Mercury Marine is widely known for manufacturing outboard motors up to 60-hp, but it also builds MerCruiser stern-drive motors (inboard/outboard drive) and inboard motors over 75 hp. It manufactures outboard motors up to 350 hp (and up to 400 hp for racing engines.)

Mercury Castings casts complex aluminum parts by high-pressure diecasting and lost foam casting for Mercury Marine programs, as well as for manufacturers of automotive, agricultural, and industrial systems.

According to the BuhlerPrince, the new machine will give Mercury Marine the ability to produce the largest automotive structural parts, and parts for other industries where lighter designs are needed to address fleet vehicle carbon-emission reductions, to achieve better fuel efficiency, or both. It’s a wider trend that has seen automotive and other vehicle designers shift specifications from iron and steel structures to aluminum and other lightweight materials, a shift that favors high-pressure diecasting production.

BuhlerPrince, Holland, MI, is an operating division of the Swiss manufacturer Buhler Die Casting. It produces machines ranging from 200 to 4,500 tons of clamping force, and offers retrofit and/or remanufacturing services, spares parts, and service and support for diecasters in North America.

“Buhler is very proud to partner with Mercury for their expanding diecasting equipment requirements,” stated BuhlerPrince president and CEO Mark Los. “Continued investment in equipment and people allows BuhlerPrince, as the only diecasting machine builder in North America, to provide innovative products to our customers, enabling them to be competitive on a global basis.”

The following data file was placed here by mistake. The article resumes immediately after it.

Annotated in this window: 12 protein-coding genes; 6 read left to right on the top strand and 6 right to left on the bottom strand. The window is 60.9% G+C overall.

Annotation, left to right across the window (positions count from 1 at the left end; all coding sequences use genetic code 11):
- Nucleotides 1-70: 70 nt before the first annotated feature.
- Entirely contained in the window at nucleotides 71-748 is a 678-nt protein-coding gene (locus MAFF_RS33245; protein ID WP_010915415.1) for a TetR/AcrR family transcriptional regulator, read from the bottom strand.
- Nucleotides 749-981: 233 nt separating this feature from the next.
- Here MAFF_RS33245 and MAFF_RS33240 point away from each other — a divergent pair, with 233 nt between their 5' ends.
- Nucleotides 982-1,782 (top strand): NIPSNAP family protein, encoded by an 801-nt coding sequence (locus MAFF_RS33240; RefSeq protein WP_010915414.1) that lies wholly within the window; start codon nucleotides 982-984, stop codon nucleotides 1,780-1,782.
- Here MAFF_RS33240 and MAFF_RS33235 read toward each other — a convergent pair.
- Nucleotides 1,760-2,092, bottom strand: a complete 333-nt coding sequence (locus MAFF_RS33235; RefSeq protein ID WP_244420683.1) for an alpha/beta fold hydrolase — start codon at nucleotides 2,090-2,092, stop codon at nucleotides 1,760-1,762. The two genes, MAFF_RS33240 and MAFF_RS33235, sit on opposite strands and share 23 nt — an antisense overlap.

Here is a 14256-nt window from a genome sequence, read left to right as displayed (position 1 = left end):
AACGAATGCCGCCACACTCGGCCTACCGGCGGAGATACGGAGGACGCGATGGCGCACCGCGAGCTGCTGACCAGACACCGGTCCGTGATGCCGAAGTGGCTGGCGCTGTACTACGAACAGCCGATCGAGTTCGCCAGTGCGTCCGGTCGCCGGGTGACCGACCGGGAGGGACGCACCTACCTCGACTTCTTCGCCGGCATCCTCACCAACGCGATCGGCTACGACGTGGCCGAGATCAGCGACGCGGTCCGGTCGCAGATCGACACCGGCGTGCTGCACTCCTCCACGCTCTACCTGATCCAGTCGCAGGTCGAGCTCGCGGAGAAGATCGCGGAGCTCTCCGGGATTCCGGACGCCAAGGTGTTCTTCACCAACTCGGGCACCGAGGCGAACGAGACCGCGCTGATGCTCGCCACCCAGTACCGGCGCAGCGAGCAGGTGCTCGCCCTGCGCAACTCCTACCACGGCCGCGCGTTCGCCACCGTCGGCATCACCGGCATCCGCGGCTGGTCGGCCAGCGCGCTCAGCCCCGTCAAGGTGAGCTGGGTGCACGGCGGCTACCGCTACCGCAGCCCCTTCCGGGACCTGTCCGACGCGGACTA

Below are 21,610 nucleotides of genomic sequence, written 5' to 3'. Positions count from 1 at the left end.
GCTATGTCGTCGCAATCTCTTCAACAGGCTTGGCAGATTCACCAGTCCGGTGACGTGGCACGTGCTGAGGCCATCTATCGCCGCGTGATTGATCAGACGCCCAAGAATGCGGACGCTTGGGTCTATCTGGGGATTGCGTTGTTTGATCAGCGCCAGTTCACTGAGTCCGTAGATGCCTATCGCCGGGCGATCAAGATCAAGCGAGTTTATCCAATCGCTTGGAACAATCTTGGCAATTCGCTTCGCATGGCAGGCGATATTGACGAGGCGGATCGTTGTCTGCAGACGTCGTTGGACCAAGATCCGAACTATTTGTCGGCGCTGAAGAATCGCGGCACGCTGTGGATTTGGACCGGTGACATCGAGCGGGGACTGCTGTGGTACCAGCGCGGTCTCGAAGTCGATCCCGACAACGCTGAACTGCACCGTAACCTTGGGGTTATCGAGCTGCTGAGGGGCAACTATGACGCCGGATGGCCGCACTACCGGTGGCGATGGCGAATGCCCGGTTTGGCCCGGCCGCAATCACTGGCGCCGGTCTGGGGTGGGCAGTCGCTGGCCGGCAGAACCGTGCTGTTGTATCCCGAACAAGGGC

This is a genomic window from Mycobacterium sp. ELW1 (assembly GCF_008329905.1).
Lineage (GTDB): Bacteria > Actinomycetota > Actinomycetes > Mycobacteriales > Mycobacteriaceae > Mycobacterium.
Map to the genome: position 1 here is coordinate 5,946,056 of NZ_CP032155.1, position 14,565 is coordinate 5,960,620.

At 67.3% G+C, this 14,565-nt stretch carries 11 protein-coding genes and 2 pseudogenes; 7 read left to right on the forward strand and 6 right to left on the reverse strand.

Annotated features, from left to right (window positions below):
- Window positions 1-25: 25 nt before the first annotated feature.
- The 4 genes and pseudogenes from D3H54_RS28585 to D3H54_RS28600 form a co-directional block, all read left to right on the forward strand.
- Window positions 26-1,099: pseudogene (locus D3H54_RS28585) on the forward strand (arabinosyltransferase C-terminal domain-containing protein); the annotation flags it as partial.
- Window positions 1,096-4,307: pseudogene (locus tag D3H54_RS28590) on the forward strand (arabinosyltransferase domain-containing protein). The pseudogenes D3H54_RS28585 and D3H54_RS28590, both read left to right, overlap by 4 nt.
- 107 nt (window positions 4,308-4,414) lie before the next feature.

Developing, Testing Targets — L.K. Machinery Inc. and SAPP Group have established a technology center in Edinburgh, IN, to develop and test new diecasting machinery and technology prior to the start of full-scale production. “Target” projects will include large automotive structural components “like torque boxes, pillars and structural nodes,” according to the partners’ announcement.

Powertrain components like engine blocks and transmission cases also will be developed there, for automotive OEM’s and Tier I casting suppliers.

The cost of the investment and the partners’ positions in the Advanced Casting Technology Center venture were not announced.

L.K. Machinery, Holland, MI, manufactures diecasting machines. SAPP Group, headquartered in Brescia, Italy, develops and produces tooling and dies for diecasting. 

The ACT Center also has participation from other suppliers to the diecasting industry, including StrikoWestofen America, IECI, Die Process Control Systems, Motultech-Baraldi, and ChemTrend.

“Our goal is to be the casting process development and training center in the U.S.,” stated L.K. Machinery president Bill Damian. “It’s our hope to continue to make advancements for the industry, while maintaining our high standards for production quality and customer support.” 

About the Author

Robert Brooks | Content Director

Robert Brooks has been a business-to-business reporter, writer, editor, and columnist for more than 20 years, specializing in the primary metal and basic manufacturing industries. His work has covered a wide range of topics, including process technology, resource development, material selection, product design, workforce development, and industrial market strategies, among others. Currently, he specializes in subjects related to metal component and product design, development, and manufacturing — including castings, forgings, machined parts, and fabrications.

Brooks is a graduate of Kenyon College (B.A. English, Political Science) and Emory University (M.A. English.)